Protestant Reformation

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A wide - ranging movement of religious renewal in Europe concentrated in the sixteenth century but anticipated by earlier reform initiatives, e.g., by Waldensians in the Alpine regions, Wycliffe and Lollardy in England, and Hussites in Bohemia. Although inseparable from its historical context, political (the emergent nation - states and the tactical interplay of forces and interests in Imperial Germany and in the loose Swiss Confederation), socio - economic (particularly urban growth, with expanding trade, the transition to a money economy, and new technologies, notably printing, promoting a new assertive middle class, alongside persistent peasant discontents), and intellectual (chiefly the Renaissance, especially in the Christian humanism of northern Europe), it was fundamentally religious in motivation and objective.

It was not so much a trail blazed by Luther's lonely comet, trailing other lesser luminaries, as the appearance over two or three decades of a whole constellation of varied color and brightness, Luther no doubt the most sparkling among them, but not all shining solely with his borrowed light. The morning star was Erasmus, for most Reformers were trained humanists, skilled in the ancient languages, grounded in biblical and patristic sources, and enlightened by his pioneer Greek NT of 1516. Although Luther in Wittenberg's new university in rural Saxony had a catalytic effect felt throughout Europe, reform was astir in numerous centers.

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Probably independent in origin was Zwingli's radical reform in Zurich, provoking the thoroughgoing Anabaptist radicalism of the Swiss Brethren. Strasbourg under Bucer's leadership illustrated a mediating pattern of reform, while Geneva, reformed under Berne's tutelage, had by midcentury become an influential missionary center, exporting Calvinism to France, the Netherlands, Scotland, and elsewhere. Much of Germany and Scandinavia followed Luther's or perhaps Melanchthon's Lutheranism, while England welcomed a welter of continental currents, at first more Lutheran, later more Reformed, to energize indigenous Lollard undercurrents.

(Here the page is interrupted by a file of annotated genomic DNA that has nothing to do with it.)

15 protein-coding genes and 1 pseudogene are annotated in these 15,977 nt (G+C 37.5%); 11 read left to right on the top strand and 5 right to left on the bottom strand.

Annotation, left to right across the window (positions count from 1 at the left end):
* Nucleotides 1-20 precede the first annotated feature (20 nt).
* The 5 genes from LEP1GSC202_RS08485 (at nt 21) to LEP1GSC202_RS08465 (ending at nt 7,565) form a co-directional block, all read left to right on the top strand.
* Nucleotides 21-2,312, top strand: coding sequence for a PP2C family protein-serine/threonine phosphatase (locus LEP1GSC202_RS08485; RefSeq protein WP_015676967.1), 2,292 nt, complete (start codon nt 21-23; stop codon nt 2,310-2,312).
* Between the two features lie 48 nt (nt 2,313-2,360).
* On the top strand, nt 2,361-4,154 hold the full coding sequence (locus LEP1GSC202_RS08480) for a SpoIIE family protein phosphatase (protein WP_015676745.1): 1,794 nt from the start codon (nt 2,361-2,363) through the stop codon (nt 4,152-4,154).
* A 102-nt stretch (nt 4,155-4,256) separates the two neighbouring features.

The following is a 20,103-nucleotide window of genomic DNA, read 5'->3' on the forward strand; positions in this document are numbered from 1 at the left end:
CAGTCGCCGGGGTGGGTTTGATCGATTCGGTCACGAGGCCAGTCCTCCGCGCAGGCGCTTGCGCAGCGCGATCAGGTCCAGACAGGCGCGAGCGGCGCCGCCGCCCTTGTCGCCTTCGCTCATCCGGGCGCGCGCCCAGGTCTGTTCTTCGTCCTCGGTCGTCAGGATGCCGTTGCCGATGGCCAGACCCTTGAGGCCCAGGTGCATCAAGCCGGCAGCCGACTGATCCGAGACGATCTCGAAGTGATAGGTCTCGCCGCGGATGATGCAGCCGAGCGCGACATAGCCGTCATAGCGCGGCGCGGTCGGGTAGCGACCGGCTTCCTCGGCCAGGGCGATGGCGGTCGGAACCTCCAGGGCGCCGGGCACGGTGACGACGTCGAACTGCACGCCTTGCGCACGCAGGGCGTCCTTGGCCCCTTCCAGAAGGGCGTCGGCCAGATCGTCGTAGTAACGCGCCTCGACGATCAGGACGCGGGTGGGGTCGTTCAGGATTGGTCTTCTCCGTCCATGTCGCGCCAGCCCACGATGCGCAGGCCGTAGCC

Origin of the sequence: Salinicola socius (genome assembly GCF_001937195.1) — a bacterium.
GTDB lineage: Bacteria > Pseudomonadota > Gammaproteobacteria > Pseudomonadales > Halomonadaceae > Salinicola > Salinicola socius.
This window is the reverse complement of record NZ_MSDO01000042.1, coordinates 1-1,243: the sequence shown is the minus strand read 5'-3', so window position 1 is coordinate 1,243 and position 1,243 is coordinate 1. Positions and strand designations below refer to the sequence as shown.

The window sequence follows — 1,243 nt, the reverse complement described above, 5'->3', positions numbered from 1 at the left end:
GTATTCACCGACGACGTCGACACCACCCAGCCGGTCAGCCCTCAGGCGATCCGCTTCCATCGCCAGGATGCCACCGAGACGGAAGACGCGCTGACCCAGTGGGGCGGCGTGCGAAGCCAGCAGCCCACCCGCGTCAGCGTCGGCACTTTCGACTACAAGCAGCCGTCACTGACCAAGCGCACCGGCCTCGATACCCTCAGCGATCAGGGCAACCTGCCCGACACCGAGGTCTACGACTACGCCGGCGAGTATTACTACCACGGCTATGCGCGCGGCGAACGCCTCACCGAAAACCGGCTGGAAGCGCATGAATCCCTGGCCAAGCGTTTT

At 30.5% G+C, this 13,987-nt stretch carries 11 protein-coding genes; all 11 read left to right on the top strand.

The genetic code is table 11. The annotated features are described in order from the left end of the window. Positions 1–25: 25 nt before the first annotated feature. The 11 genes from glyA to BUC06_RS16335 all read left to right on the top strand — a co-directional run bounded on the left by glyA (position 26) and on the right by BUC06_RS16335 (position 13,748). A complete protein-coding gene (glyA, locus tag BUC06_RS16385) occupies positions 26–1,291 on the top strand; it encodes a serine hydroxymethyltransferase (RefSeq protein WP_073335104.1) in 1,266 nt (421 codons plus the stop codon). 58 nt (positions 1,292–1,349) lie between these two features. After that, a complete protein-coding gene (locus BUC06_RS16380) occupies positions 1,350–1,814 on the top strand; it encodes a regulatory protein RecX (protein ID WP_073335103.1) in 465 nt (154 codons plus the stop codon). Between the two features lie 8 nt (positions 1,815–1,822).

Protestant Objections

The Reformers' target may be generally described as degenerate late medieval Catholicism, over against which they set the faith of the apostles and the early fathers. Some central target areas may be specified.

Papal Abuses

There was proliferating abuse, theological and practical, connected with penance, satisfactions, and the treasury of merit. These practices were the basis of indulgences, to which were directed Luther's Ninety - five Theses with their pivotal affirmation that "the true treasure of the Church is the most holy gospel of the glory and grace of God." Luther's anguished quest had taught him the bankruptcy of an exuberant piety that never lacked exercises for the unquiet conscience, vows, fasts, pilgrimages, masses, relics, recitations, rosaries, works, etc. The Reformation answer, to which Luther's new understanding of Romans 1 brought him through many struggles, was justification by God's grace in Christ alone received by faith alone.